In this study, technical efficiency change and pure efficiency change negatively affected the productivity; however, the technological change and scale efficiency change had a positive effect. The result of this study also indicated that during the period of investigation, total productivity of pharmaceutical companies had a fluctuating pattern. This could be due to frequent policy changes and instability in industrial and macroeconomic environment. As another reason, companies were not following a well-designed and long-term strategy focusing on productivity improvement.
Econometric models including panel data model were used to evaluate and report the effects of different variables on efficiency or productivity score.  The results of our panel data model present multiple likely reasons for higher level of productivity in pharmaceutical companies located in Tehran (the capital city) compared with those in other cities. These factors can lead to either lower production cost or more commercial opportunities. As a reason, higher level of technology and research funds may be obtainable in capital. It is also worth-mentioning that companies in Tehran may access distribution networks better. It is mainly because of concentration of distribution companies in Tehran as the capital of the country, in which a significant proportion of private and public pharmacies, hospitals, and other dispensers of pharmaceuticals exist. Another probable reason could be related to the access to experts and human sources with a higher level of education. Because of higher standards of living in the capital, these experts prefer to live in Tehran and companies in other cities are faced with human resource problems. The companies in capital have the potential to lobby to influence the MOH and Food and Drug Organization. ,,
Because almost all companies established before 1979 revolution were international companies with higher technology status compared with companies established after the revolution, the observed correlation between the establishment date of companies and productivity might be justified.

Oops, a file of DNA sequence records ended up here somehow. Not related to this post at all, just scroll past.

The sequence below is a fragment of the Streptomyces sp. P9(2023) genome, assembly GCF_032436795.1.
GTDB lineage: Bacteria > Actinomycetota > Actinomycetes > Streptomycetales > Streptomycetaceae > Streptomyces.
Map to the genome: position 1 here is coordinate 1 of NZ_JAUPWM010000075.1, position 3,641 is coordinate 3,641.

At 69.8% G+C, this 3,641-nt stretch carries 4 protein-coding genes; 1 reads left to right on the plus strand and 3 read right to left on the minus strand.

This study is the first assessment of productivity in Iranian pharmaceutical industry in which Malmquist index and panel data model were applied, and its results could be used by industrial policy-makers and managers of the pharmaceutical industry. This method had been previously used to analyze the productivity of pharmaceutical companies in India  and Spain  In Iran, a similar analysis has been conducted in other industries and fields such as cement,  health care sector, and hospitals. 
In this study, technical efficiency change and pure efficiency change negatively affected the productivity; however, the technological change and scale efficiency change had a positive effect. This analysis indicated that the managerial index in the proper utilization of resources in pharmaceutical companies seems to be undesirable. To overcome this issue, some measures are suggested, such as: Continuous assessment of performance by managers and board of directors, using internal capacities for reconstruction of processes, more investment on facilities and equipment, using economies of scale, and designing incentives aligned with productivity improvement objectives.
Considering the results of our study, productivity trend in the pharmaceutical companies in this study showed a fluctuating pattern that could be probably due to the sub-optimal attention of policy-makers and managers of pharmaceutical companies toward long-term strategic planning and focusing on productivity improvement. It seems to be effective and useful to apply strategies and techniques for productivity improvement in pharmaceutical companies including appropriate management, using internal capacities for reconstruction of processes, more investment on facilities and equipment, using economies of scale, and providing an ideal workplace for productivity improvement.
This study had some limitations such as its limited number of investigated pharmaceutical companies. There are 89 pharmaceutical manufacturers in Iran  from which we only studied 21 companies because of limitations in accessing reliable financial data for them. Hence, there might be a challenge in generalizing the results to all other companies working in the pharmaceutical industry in Iran. In this method, the results are strongly dependent on the selection of inputs and outputs for measuring productivity. It is suggested to conduct further similar studies using other inputs and outputs for the pharmaceutical companies studied in this paper, and to compare the results with each other. The other probable limitation may be about the quality of input data. In this analysis, we only included the companies listed in TSE, because their data were likely more reliable; however, it is likely that for-profit companies report false financial data.